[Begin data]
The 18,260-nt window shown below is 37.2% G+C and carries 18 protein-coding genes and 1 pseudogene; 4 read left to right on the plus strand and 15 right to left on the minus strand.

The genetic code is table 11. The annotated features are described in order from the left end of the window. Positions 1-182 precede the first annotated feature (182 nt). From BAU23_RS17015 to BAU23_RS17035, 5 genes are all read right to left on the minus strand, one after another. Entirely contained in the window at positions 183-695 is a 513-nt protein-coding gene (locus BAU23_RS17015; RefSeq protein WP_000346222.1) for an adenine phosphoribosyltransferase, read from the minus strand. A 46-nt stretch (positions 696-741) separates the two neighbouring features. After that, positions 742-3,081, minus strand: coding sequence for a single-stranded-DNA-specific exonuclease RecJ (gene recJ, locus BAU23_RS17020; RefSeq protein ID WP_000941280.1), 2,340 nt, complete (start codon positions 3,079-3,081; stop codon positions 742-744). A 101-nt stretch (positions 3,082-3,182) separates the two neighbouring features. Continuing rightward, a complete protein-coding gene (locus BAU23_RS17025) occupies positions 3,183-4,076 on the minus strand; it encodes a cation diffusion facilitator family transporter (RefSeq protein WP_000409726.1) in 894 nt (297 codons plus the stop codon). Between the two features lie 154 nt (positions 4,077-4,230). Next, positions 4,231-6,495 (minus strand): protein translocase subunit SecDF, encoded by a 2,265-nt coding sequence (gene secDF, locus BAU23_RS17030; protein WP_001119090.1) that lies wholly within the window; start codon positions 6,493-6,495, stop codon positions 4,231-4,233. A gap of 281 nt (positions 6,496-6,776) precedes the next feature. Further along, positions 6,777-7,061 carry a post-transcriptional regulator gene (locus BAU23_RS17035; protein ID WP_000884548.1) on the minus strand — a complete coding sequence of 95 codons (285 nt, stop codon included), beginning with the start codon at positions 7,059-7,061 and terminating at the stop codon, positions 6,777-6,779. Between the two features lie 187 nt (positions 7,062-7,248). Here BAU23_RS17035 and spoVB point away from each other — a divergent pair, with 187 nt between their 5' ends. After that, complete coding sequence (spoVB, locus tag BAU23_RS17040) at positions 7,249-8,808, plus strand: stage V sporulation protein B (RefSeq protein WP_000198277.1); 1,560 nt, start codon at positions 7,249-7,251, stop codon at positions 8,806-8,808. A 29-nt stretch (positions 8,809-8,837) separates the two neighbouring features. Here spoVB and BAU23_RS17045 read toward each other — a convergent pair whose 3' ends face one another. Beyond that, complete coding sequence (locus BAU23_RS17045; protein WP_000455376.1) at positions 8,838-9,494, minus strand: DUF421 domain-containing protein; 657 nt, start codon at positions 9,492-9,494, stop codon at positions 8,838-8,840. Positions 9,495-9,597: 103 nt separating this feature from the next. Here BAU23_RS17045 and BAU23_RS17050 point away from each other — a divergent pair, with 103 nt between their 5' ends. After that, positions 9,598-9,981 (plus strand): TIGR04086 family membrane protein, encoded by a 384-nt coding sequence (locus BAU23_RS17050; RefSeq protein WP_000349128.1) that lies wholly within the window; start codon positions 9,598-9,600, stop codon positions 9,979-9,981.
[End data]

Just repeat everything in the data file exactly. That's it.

The 18,260-nt window shown below is 37.2% G+C and carries 18 protein-coding genes and 1 pseudogene; 4 read left to right on the plus strand and 15 right to left on the minus strand.

The genetic code is table 11. The annotated features are described in order from the left end of the window. Positions 1-182 precede the first annotated feature (182 nt). From BAU23_RS17015 to BAU23_RS17035, 5 genes are all read right to left on the minus strand, one after another. Entirely contained in the window at positions 183-695 is a 513-nt protein-coding gene (locus BAU23_RS17015; RefSeq protein WP_000346222.1) for an adenine phosphoribosyltransferase, read from the minus strand. A 46-nt stretch (positions 696-741) separates the two neighbouring features. After that, positions 742-3,081, minus strand: coding sequence for a single-stranded-DNA-specific exonuclease RecJ (gene recJ, locus BAU23_RS17020; RefSeq protein ID WP_000941280.1), 2,340 nt, complete (start codon positions 3,079-3,081; stop codon positions 742-744). A 101-nt stretch (positions 3,082-3,182) separates the two neighbouring features. Continuing rightward, a complete protein-coding gene (locus BAU23_RS17025) occupies positions 3,183-4,076 on the minus strand; it encodes a cation diffusion facilitator family transporter (RefSeq protein WP_000409726.1) in 894 nt (297 codons plus the stop codon). Between the two features lie 154 nt (positions 4,077-4,230). Next, positions 4,231-6,495 (minus strand): protein translocase subunit SecDF, encoded by a 2,265-nt coding sequence (gene secDF, locus BAU23_RS17030; protein WP_001119090.1) that lies wholly within the window; start codon positions 6,493-6,495, stop codon positions 4,231-4,233. A gap of 281 nt (positions 6,496-6,776) precedes the next feature. Further along, positions 6,777-7,061 carry a post-transcriptional regulator gene (locus BAU23_RS17035; protein ID WP_000884548.1) on the minus strand — a complete coding sequence of 95 codons (285 nt, stop codon included), beginning with the start codon at positions 7,059-7,061 and terminating at the stop codon, positions 6,777-6,779. Between the two features lie 187 nt (positions 7,062-7,248). Here BAU23_RS17035 and spoVB point away from each other — a divergent pair, with 187 nt between their 5' ends. After that, complete coding sequence (spoVB, locus tag BAU23_RS17040) at positions 7,249-8,808, plus strand: stage V sporulation protein B (RefSeq protein WP_000198277.1); 1,560 nt, start codon at positions 7,249-7,251, stop codon at positions 8,806-8,808. A 29-nt stretch (positions 8,809-8,837) separates the two neighbouring features. Here spoVB and BAU23_RS17045 read toward each other — a convergent pair whose 3' ends face one another. Beyond that, complete coding sequence (locus BAU23_RS17045; protein WP_000455376.1) at positions 8,838-9,494, minus strand: DUF421 domain-containing protein; 657 nt, start codon at positions 9,492-9,494, stop codon at positions 8,838-8,840. Positions 9,495-9,597: 103 nt separating this feature from the next. Here BAU23_RS17045 and BAU23_RS17050 point away from each other — a divergent pair, with 103 nt between their 5' ends. After that, positions 9,598-9,981 (plus strand): TIGR04086 family membrane protein, encoded by a 384-nt coding sequence (locus BAU23_RS17050; RefSeq protein WP_000349128.1) that lies wholly within the window; start codon positions 9,598-9,600, stop codon positions 9,979-9,981.